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6 Popular Comedians Sat Down To Discuss Sexism In India's Comedy Scene. 5 Of Them Were Men.

RIP irony.

30/05/2017 7:49 PM IST | Updated 27/06/2017 8:48 AM IST
Screenshot/Twitter

If you compiled the sexist 'jokes' that get cracked on comedy shows -- on stage, on popular television and sometimes by 'funny' hosts on radios -- chances are we'd have a book the length of a thesaurus. Even with the social media boom -- which sprung several talented comedians into the limelight -- sexism continued to be a problem. Especially because even now, the number of male comedians far outnumber the number of women in the business.

Is this a issue worth discussing? Of course. So, Film Companion, a magazine helmed by Anupama Chopra decided to delve into the subject earlier this year. They invited popular comedians for a panel discussion. The video of the panel discussion has surfaced now and what do we see? In a panel to discuss sexism in the business of comedy, there are five men and one woman. Irony, don't die yet.

Chopra invited some very famous names-- Biswa Kalyan Rath, Kanan Gill, Vipul Goyal, Tanmay Bhat, Zakir Khan and Aditi Mittal.

During the conversation, Chopra brought up Amazon Prime, the latest in video streaming platforms, which has signed 14 comics to release hour-long specials. Turns out, all 14 of them are men.

"Amazon just announced 14 specials (with 14 comedians) and not one of those specials is with a female comic. Not one. Aditi, what do you think (I'm sorry to bring you in, when you have to be brought in)? But do you think the comedy field is sexist?" Chopra asked.

Watch the video here:

While you would expect Aditi to respond to a question directed at her, it didn't quite happen like that. For the next two and a half minutes, the men spoke. Tanmay, Vipul and Biswa gave their opinions on it. All this while, Aditi kept sipping on her coffee, because well, why should she answer the question on sexism, right?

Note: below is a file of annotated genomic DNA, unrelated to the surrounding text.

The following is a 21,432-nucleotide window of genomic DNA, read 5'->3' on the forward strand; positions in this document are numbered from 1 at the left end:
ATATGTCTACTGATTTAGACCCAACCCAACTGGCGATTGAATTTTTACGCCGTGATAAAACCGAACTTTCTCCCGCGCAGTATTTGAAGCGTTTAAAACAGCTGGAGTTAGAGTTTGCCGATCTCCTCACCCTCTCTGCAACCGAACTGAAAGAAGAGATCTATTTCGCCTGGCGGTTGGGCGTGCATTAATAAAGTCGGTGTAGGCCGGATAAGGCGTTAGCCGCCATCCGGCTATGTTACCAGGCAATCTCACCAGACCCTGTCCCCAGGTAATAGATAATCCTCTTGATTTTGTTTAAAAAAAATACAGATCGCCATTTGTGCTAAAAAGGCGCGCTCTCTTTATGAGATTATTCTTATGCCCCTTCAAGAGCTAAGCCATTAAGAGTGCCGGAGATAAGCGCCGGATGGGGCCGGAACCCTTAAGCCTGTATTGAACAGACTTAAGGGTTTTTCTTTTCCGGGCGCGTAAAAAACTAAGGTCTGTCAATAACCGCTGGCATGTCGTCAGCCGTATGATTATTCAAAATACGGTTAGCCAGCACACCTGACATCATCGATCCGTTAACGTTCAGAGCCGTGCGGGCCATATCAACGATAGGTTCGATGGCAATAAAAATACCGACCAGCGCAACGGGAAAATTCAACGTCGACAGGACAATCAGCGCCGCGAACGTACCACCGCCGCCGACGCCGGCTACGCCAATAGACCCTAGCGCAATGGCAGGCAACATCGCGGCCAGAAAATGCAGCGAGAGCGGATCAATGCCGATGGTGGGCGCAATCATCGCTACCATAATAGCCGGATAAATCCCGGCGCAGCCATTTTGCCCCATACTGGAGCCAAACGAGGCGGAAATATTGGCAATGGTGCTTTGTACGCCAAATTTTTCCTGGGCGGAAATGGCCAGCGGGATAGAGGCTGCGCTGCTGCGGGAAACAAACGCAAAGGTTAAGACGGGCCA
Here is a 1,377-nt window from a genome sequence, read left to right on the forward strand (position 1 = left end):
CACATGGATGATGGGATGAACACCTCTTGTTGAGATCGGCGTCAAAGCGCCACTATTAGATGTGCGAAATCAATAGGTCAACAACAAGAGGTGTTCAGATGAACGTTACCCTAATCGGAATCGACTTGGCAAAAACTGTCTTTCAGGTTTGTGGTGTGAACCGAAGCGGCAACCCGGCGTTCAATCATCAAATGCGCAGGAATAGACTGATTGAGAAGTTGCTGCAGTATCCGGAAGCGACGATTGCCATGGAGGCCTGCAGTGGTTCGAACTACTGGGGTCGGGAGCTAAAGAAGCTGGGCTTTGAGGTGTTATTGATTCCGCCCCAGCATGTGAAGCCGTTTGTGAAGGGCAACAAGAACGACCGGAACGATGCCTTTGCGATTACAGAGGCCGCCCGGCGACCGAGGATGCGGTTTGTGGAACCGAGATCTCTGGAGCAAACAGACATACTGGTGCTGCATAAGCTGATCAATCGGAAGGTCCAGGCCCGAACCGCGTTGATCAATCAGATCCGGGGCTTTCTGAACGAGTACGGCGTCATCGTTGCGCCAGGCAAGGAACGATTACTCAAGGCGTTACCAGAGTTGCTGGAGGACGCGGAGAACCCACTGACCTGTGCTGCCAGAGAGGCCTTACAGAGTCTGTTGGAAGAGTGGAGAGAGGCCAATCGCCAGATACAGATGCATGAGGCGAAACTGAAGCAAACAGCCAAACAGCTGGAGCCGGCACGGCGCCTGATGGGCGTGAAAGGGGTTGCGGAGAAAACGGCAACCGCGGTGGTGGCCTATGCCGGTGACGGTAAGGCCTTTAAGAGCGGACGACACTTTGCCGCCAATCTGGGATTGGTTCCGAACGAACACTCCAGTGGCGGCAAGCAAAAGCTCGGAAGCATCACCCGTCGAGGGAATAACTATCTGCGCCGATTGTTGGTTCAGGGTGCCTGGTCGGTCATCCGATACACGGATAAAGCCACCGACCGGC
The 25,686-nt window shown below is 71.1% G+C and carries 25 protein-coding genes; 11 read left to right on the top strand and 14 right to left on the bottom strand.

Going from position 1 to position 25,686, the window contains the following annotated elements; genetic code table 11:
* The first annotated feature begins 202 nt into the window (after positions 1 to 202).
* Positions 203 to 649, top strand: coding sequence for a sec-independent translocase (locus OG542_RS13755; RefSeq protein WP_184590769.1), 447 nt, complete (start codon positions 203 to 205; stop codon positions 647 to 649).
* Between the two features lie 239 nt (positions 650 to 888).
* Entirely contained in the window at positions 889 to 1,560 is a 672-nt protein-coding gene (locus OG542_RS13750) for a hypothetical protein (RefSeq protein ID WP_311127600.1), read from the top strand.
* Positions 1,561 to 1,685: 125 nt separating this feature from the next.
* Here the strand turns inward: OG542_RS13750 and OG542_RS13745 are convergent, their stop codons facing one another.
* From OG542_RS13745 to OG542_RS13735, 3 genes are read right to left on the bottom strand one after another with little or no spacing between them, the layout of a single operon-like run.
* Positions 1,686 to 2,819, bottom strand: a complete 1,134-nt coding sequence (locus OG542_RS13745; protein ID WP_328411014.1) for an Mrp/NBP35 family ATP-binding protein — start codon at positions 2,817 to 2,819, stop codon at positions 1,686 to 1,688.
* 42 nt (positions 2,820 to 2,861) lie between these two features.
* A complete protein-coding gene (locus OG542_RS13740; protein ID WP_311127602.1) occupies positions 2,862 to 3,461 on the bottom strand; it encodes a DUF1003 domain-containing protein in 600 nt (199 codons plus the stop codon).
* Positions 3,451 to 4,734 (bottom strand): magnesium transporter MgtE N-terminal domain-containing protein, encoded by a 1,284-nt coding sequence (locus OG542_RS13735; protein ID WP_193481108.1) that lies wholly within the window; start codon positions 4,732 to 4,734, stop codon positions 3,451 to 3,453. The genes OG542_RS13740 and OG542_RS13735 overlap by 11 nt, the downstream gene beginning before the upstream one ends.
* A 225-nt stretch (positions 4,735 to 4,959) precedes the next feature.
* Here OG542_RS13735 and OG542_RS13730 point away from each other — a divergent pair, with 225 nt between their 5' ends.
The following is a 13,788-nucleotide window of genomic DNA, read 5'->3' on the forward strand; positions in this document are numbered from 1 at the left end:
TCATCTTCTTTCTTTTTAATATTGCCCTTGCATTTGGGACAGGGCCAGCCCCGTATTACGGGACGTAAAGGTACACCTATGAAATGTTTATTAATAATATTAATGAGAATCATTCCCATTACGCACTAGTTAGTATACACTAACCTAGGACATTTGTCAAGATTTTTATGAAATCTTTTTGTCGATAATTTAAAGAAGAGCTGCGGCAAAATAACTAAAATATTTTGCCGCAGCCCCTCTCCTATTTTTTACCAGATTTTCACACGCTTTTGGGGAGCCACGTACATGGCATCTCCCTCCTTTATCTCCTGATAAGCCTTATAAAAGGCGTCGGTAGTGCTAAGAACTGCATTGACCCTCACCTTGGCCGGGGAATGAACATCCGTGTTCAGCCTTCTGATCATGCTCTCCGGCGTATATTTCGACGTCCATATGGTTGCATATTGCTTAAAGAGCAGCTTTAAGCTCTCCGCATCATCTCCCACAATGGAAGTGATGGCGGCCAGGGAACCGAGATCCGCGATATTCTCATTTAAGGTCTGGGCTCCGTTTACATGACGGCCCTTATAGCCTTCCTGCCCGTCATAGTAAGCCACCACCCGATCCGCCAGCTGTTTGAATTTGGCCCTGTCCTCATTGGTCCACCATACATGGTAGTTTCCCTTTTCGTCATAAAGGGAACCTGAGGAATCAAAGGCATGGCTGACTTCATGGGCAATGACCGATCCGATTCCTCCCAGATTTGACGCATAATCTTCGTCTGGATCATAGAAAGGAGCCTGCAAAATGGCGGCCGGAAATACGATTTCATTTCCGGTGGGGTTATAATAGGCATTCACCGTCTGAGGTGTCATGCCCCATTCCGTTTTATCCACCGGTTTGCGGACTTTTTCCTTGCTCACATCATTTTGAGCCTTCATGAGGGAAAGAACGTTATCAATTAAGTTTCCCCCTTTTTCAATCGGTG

Finally Chopra had to intervene and ask Aditi the same question, again.

"Can I talk now? Is it ok to speak?" Aditi asked before she went on to list how the industry is quite sexist.

Well, that little segment of that interview had already given that out.

"There is a lack of investment in young women comedians. I'm not the only women comedian in the country. But these guys have been making money for a while, and that just came to me a year ago, properly," she said.

"There's always a bro code, a boy gang," Aditi added referring to how male-dominated the Indian comedy scene still is.

In the end, a very sarcastic Aditi says she's learning so much about being a woman in comedy from everyone on the table.

Now, in their videos and several other discussions, most of these male comedians have repeatedly condemned sexism and pointed out how various industries -- especially Bollywood -- can be sexist and misogynist. Comedy outfits like AIB regularly collaborate with women for their sketches. Like Mittal pointed out, investors should also be willing to back shows and work by women more readily.

However, one is compelled to wonder, when all these men had been approached to participate for the panel discussion, did the irony of having just one woman on the panel strike them? Since it clearly didn't occur to the organisers, could they have asked or suggested that the panel get at least an equal number of women to discuss the issue? Or perhaps they did and their suggestion was ignored, which would then be another great reason for irony to go die somewhere. It's perhaps not the burden of male comedians alone to end sexism in the industry, but even if unwittingly, they could end up abetting the same.

Of course a lot of people, including comedians, took notice.

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